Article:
Top 20 Ways to Create An EcoBeneficial Garden
Wondering how you can give a huge “eco-boost” to your garden? Look no further. Here are 20 of the best ways:
1) Reduce or eliminate the “Green Desert” (lawn/turf). It is an ecological wasteland.
2) Increase the health of your soil. Everything starts with the soil: healthy soil makes for healthy plants. Disturb your soil as little as possible. Leaves and compost are your friends.
3) Avoid synthetic pesticides. Rachel Carson warned about them 50 years ago in “Silent Spring.”
4) Limit the use of organic pesticides. Only use when absolutely necessary, and then, only sparingly and carefully.
5) Support nature’s pest control, beneficial insects, by planting a diversity of native plants to support them.
6) Tolerate some messiness in your landscape to support wildlife. Dead logs, tree snags and brush piles are homes for many creatures.
7) Tolerate some plant damage in your landscape. Valuable insects have to eat too, and they don’t eat very much.
8) Leave perennials standing through winter. They can provide food and cover for birds and insects.
9) Plant more native plants to support your local ecosystem. Native plants have co-evolved with each other and with the wildlife around them.
10) Think “plant communities” when selecting plants. Native plants don’t grow in isolation. Get to know the plants which grow together naturally, and plant that way.
11) Eradicate or reduce the invasive plants in your landscape. Identify each invasive (a cooperative extension can help) and research the best timing and organic methods for removal. Always try organic, mechanical means first.
12) When invasive plants are removed, replace them quickly and thickly with regionally native plants. Competition is key to suppressing an onslaught of more invasive plants.
13) Limit exotic plants and know their limitations. They will not provide the same depth of ecological services as native plants.
14) Encourage biodiversity by planting diversely. Bio-diverse ecosystems are more resilient to pests, diseases and climate change.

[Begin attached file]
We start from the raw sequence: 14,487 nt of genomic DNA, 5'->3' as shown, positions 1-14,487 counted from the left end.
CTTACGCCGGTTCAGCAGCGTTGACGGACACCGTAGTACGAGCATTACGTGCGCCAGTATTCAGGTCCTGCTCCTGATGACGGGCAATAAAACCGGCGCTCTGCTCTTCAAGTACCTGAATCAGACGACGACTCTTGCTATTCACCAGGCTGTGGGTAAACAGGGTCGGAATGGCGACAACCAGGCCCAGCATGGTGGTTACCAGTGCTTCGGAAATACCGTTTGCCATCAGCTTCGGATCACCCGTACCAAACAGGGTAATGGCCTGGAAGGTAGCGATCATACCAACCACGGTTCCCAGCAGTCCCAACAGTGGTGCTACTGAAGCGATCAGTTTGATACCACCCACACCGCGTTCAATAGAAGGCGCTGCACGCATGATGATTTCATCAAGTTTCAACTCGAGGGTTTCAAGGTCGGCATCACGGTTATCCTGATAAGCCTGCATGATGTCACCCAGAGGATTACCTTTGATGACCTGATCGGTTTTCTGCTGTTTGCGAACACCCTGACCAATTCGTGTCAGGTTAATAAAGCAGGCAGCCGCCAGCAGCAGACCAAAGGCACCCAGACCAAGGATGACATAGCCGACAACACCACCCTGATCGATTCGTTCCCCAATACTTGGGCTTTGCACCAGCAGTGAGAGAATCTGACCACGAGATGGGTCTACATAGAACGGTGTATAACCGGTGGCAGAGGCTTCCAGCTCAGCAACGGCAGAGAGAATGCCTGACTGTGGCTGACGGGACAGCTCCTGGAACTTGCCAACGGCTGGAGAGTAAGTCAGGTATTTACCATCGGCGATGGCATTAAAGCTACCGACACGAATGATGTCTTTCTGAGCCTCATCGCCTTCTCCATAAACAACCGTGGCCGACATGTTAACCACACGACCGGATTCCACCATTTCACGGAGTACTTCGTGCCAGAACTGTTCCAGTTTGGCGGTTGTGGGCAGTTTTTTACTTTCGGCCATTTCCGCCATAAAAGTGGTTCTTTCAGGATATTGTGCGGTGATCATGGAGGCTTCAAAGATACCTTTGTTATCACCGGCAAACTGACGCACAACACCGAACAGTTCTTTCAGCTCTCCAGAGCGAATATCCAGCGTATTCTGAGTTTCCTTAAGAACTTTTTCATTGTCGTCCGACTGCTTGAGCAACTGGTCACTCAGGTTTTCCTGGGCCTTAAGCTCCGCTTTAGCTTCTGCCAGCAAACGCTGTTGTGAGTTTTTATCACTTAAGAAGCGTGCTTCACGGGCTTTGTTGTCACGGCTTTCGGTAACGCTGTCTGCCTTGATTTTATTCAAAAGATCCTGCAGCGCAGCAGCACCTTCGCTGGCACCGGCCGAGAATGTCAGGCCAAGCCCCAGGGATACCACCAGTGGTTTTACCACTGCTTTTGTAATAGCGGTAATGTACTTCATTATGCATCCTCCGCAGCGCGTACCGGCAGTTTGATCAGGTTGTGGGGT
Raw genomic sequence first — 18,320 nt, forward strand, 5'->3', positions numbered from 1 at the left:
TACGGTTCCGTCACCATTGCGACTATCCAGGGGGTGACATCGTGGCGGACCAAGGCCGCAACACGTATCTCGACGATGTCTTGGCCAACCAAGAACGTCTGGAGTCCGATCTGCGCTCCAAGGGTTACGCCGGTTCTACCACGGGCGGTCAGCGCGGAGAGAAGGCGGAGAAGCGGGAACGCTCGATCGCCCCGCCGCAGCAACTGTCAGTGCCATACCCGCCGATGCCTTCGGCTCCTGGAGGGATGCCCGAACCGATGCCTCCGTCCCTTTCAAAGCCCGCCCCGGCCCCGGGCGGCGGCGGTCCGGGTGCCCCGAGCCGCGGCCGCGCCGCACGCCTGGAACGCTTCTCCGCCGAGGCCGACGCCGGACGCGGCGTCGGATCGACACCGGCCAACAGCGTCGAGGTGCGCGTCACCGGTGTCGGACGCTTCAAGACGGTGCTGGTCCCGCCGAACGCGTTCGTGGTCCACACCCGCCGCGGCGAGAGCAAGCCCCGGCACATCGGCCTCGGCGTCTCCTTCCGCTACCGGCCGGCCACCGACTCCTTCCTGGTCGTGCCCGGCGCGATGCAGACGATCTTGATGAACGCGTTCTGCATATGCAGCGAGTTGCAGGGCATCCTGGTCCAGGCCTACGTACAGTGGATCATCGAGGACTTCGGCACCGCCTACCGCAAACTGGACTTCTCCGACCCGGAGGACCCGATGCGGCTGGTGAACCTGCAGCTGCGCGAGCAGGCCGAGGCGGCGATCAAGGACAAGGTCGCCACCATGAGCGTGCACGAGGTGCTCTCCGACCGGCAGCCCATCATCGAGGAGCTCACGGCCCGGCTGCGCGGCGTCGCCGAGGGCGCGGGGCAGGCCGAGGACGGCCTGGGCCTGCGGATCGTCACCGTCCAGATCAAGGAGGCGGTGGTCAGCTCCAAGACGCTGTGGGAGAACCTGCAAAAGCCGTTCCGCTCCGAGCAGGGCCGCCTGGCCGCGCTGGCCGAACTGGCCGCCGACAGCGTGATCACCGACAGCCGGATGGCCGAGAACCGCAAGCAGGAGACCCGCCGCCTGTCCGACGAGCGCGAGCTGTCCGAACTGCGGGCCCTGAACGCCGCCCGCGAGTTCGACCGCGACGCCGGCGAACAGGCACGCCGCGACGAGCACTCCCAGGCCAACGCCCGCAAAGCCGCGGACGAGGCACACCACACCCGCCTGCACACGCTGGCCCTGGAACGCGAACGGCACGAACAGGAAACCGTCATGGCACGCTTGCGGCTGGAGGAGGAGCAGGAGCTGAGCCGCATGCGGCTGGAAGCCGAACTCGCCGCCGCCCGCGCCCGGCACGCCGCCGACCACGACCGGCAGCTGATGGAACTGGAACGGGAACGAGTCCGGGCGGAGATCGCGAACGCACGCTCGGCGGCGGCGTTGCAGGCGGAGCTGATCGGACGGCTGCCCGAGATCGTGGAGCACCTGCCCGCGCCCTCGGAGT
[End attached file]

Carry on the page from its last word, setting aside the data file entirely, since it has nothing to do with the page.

15) Avoid double-flowered plants. They often have less nectar, pollen, and seed.
16) Select natural forms of native plants for best ecosystem dynamics.
17) Provide a water source for wildlife and insects. This is crucial, but often forgotten in many landscapes.
18) Emulate healthy local natural areas in your garden. Use nature as your reference for structure and plant selection.
19) Always plant the right plant in the right place. Some plants are flexible about where they are planted, but many are not. For best success, don’t plant a sun lover in a shady spot.
20) When choosing plants, find the beauty in ecological function. Remember what Mom said? “Physical beauty is only skin deep.”
Have a great weekend (and maybe do a little late season native planting)! from Kim Eierman at EcoBeneficial.
Photo: Lady Beetle (one of our great beneficial insects)
Photo credit: Flickr_ Tim RT
More from EcoBlog
Biodiversity is critical to the health of ecosystems but species diversity is crashing and getting worse in the face of climate change. How can you help? Skip the clones of native plants (grown from cuttings or tissue culture) and plant native seeds to increase genetic diversity to support our challenged…Read More
Book Review from The American Gardener: The Pollinator Victory Garden: Win the War on Pollinator Decline with Ecological Gardening Kim Eierman, Quarry Books, Beverly, MA. 160 pages. Publisher’s price, paperback: $26.99 Having worked as a garden designer for 15 years, I’m aware of the importance of native plants, but communicating…Read More
For those of us with small landscapes, dwarf cultivars of native plants can seem like a gift from heaven. Want to grow a particular native plant, but just don’t have the room? Have a straight species plant, like a native viburnum, that needs a pollinator partner for fruit production –…Read More